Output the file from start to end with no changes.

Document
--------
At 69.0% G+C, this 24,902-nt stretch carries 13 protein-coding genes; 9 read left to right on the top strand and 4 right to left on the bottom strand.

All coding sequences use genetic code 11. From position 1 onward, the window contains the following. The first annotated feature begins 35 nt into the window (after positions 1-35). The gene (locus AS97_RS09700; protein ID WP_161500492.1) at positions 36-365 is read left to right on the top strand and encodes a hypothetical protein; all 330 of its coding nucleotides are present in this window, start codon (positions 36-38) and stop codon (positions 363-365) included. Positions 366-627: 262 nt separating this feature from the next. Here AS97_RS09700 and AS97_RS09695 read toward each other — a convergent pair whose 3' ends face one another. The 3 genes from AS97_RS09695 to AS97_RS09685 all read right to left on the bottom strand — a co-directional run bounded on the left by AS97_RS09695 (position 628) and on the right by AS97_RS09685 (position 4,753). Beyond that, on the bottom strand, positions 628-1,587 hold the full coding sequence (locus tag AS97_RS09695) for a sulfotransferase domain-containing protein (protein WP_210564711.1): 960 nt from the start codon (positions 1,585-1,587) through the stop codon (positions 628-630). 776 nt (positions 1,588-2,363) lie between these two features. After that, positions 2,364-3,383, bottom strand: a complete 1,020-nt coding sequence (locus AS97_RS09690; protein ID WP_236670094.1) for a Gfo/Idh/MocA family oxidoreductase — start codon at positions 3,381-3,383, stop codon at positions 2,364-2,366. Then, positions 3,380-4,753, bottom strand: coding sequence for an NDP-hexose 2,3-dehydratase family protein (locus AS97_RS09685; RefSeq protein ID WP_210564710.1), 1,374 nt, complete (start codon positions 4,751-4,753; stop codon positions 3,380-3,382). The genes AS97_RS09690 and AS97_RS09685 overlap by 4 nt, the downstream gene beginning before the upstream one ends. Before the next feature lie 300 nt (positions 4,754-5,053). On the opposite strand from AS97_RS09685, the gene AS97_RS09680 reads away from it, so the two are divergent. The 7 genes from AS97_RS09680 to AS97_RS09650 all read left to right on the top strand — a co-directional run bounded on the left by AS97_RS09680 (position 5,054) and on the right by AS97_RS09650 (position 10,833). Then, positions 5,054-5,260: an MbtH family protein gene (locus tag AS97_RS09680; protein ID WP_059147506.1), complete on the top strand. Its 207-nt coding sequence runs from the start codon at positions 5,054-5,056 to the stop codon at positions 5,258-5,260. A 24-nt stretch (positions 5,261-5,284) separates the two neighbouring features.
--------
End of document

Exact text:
At 69.0% G+C, this 24,902-nt stretch carries 13 protein-coding genes; 9 read left to right on the top strand and 4 right to left on the bottom strand.

All coding sequences use genetic code 11. From position 1 onward, the window contains the following. The first annotated feature begins 35 nt into the window (after positions 1-35). The gene (locus AS97_RS09700; protein ID WP_161500492.1) at positions 36-365 is read left to right on the top strand and encodes a hypothetical protein; all 330 of its coding nucleotides are present in this window, start codon (positions 36-38) and stop codon (positions 363-365) included. Positions 366-627: 262 nt separating this feature from the next. Here AS97_RS09700 and AS97_RS09695 read toward each other — a convergent pair whose 3' ends face one another. The 3 genes from AS97_RS09695 to AS97_RS09685 all read right to left on the bottom strand — a co-directional run bounded on the left by AS97_RS09695 (position 628) and on the right by AS97_RS09685 (position 4,753). Beyond that, on the bottom strand, positions 628-1,587 hold the full coding sequence (locus tag AS97_RS09695) for a sulfotransferase domain-containing protein (protein WP_210564711.1): 960 nt from the start codon (positions 1,585-1,587) through the stop codon (positions 628-630). 776 nt (positions 1,588-2,363) lie between these two features. After that, positions 2,364-3,383, bottom strand: a complete 1,020-nt coding sequence (locus AS97_RS09690; protein ID WP_236670094.1) for a Gfo/Idh/MocA family oxidoreductase — start codon at positions 3,381-3,383, stop codon at positions 2,364-2,366. Then, positions 3,380-4,753, bottom strand: coding sequence for an NDP-hexose 2,3-dehydratase family protein (locus AS97_RS09685; RefSeq protein ID WP_210564710.1), 1,374 nt, complete (start codon positions 4,751-4,753; stop codon positions 3,380-3,382). The genes AS97_RS09690 and AS97_RS09685 overlap by 4 nt, the downstream gene beginning before the upstream one ends. Before the next feature lie 300 nt (positions 4,754-5,053). On the opposite strand from AS97_RS09685, the gene AS97_RS09680 reads away from it, so the two are divergent. The 7 genes from AS97_RS09680 to AS97_RS09650 all read left to right on the top strand — a co-directional run bounded on the left by AS97_RS09680 (position 5,054) and on the right by AS97_RS09650 (position 10,833). Then, positions 5,054-5,260: an MbtH family protein gene (locus tag AS97_RS09680; protein ID WP_059147506.1), complete on the top strand. Its 207-nt coding sequence runs from the start codon at positions 5,054-5,056 to the stop codon at positions 5,258-5,260. A 24-nt stretch (positions 5,261-5,284) separates the two neighbouring features.